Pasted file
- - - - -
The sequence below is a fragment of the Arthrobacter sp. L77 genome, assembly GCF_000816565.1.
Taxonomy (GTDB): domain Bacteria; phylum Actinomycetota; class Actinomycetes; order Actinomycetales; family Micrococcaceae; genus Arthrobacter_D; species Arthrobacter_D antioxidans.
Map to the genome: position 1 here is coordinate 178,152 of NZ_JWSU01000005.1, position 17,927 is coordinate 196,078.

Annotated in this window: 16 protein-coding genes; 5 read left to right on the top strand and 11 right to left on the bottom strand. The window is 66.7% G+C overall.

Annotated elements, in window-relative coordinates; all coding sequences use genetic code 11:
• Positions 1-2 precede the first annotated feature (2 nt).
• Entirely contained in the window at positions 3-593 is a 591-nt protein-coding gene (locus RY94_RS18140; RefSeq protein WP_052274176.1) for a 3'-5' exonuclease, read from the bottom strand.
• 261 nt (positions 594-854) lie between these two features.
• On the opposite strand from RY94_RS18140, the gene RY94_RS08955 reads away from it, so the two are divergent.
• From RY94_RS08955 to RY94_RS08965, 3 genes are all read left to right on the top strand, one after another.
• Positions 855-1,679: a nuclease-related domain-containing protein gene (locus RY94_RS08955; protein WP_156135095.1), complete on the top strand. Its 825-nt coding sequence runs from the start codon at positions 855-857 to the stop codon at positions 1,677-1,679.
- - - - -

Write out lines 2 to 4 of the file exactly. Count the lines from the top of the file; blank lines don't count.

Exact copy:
Taxonomy (GTDB): domain Bacteria; phylum Actinomycetota; class Actinomycetes; order Actinomycetales; family Micrococcaceae; genus Arthrobacter_D; species Arthrobacter_D antioxidans.
Map to the genome: position 1 here is coordinate 178,152 of NZ_JWSU01000005.1, position 17,927 is coordinate 196,078.

Annotated in this window: 16 protein-coding genes; 5 read left to right on the top strand and 11 right to left on the bottom strand. The window is 66.7% G+C overall.